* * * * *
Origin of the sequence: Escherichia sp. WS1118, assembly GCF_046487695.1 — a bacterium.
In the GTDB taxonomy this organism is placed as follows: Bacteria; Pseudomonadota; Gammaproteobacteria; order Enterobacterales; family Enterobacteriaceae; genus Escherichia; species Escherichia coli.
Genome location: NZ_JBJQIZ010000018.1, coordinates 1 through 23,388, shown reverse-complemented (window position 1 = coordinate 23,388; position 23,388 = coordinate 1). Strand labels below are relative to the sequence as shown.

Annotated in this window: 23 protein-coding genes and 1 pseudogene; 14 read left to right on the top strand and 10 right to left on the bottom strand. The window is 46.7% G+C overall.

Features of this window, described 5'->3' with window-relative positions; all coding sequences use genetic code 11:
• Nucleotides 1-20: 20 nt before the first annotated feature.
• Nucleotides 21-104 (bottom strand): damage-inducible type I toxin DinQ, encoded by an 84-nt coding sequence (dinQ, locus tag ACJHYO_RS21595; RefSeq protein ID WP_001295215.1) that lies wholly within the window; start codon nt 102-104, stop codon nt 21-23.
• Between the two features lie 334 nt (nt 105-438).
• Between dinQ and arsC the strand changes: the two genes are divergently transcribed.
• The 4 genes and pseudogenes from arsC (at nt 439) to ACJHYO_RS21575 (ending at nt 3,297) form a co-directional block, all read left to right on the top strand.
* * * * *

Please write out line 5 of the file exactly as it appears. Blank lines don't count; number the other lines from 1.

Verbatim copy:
Features of this window, described 5'->3' with window-relative positions; all coding sequences use genetic code 11: